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Pharmacogenomics, Pharmacoproteomics, and Pharmacometabolomics and Personalized Medicine: An Overview

  • Nalini Raghavachari
  • Marjan Gucek
Chapter

Abstract

The mapping of the human genome has been an important milestone in understanding the interindividual differences in genetic predisposition to diseases and individuals’ responsiveness to drugs. These factors have now begun to revolutionize the clinical landscape with new therapeutic strategies defined as “personalized medicine.” Personalized medicine is believed to transform the traditional “one size fits all” model of medicine by applying individual gene-based information to better manage a patient’s disease or predisposition toward a disease and to tailor strategies for the prevention and treatment of diseases. In this context, recent explosion in the omics tools and technologies is believed to generate valuable pharmacogenomic, proteomic, and metabolic information of patients which would serve as potential accelerating factors for the development of personalized medicine. Personalized medicine has the ability to change the overall landscape of medicine from diagnosis and treatment to prevention. The success of personalized therapy in the future will depend on scientific advances in pharmacogenomics, proteomics, and metabolics and on a systems biology approach in the diagnosis and treatment of complex diseases. This chapter discusses the basic concepts and advancements in the fields of pharmacogenomics, pharmacoproteomics, and pharmacometabolomics and their applications in personalized medicine.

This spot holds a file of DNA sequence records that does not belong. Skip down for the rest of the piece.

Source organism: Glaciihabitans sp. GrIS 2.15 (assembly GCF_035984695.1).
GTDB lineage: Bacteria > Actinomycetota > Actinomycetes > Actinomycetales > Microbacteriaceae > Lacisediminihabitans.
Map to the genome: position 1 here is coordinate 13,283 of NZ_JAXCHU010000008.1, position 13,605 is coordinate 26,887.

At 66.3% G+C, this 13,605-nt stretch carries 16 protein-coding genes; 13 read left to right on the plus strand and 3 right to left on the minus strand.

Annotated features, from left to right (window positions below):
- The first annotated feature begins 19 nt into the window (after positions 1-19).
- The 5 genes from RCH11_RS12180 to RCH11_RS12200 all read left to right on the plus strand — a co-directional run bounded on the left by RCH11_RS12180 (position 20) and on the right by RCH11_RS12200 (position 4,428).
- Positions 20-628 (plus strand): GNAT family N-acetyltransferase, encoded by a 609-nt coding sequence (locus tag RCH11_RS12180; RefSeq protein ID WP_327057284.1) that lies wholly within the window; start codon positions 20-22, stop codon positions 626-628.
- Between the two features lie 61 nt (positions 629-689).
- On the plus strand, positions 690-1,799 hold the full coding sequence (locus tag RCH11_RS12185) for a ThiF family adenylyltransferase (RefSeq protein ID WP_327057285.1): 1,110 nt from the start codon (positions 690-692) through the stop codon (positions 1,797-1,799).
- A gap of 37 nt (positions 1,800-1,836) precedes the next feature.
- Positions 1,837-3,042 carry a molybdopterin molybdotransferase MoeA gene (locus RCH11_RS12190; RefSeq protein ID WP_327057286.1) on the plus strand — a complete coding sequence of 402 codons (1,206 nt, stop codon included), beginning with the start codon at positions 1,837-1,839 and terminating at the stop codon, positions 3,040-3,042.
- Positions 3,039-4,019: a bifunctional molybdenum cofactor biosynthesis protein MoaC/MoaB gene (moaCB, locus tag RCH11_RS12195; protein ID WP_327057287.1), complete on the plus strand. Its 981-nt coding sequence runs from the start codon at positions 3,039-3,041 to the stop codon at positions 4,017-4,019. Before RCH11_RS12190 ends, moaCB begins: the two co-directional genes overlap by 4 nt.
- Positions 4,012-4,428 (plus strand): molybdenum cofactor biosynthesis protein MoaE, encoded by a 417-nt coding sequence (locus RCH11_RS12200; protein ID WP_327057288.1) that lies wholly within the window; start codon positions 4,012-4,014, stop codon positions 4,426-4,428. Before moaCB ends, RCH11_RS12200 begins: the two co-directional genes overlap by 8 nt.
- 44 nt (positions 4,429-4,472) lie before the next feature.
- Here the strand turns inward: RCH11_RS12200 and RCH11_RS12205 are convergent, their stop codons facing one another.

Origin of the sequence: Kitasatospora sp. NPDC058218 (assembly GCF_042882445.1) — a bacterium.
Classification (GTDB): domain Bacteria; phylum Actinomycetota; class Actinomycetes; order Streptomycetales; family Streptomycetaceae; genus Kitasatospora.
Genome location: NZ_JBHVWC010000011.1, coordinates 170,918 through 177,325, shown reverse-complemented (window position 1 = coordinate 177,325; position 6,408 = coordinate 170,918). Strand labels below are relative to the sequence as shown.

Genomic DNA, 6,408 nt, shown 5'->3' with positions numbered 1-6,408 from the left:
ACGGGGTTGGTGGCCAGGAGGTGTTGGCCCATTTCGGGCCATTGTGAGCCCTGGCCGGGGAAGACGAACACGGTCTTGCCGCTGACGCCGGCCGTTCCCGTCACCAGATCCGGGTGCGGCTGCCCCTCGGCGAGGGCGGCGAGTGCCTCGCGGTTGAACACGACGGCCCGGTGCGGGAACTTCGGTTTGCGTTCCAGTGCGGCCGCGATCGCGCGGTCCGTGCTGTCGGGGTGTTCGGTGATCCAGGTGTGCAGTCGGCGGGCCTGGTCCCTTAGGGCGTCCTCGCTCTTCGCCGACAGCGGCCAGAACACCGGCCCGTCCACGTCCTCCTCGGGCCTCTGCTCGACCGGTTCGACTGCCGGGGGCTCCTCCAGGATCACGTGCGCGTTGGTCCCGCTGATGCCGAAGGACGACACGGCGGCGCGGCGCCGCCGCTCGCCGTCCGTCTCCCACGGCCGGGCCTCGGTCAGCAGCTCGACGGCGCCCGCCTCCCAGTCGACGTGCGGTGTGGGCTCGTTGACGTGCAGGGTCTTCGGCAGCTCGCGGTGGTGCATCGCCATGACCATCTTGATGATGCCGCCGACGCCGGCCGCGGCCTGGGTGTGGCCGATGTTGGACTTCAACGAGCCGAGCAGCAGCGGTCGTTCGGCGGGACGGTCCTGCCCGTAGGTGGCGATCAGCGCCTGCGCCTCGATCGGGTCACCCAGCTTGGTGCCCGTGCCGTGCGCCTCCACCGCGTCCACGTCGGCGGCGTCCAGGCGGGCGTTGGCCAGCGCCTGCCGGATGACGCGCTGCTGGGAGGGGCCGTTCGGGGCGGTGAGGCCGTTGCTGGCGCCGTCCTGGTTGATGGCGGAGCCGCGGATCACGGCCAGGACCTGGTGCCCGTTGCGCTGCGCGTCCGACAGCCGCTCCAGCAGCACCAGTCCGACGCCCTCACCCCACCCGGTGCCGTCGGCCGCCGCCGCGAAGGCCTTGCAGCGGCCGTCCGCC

Keywords

Single Nucleotide Polymorphism Personalized Medicine Immobilize Metal Affinity Chromatography System Biology Approach Omics Approach 
These keywords were added by machine and not by the authors. This process is experimental and the keywords may be updated as the learning algorithm improves.

Notes

Acknowledgements

The authors gratefully acknowledge the support from the Intramural Research Program of NHLBI/NIH.

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Copyright information

© Springer India 2013

Authors and Affiliations

  1. 1.Division of Geriatrics & Clinical GerontologyNational Institute of Aging, NIHBethesdaUSA
  2. 2.DNA Sequencing and Genomics Core Facility – Genetics and Developmental Biology CenterNational Heart Lung and Blood Institute, National Institutes of HealthBethesdaUSA
  3. 3.Proteomics Core Facility – Systems Biology CenterNational Heart Lung and Blood Institute, National Institutes of HealthBethesdaUSA

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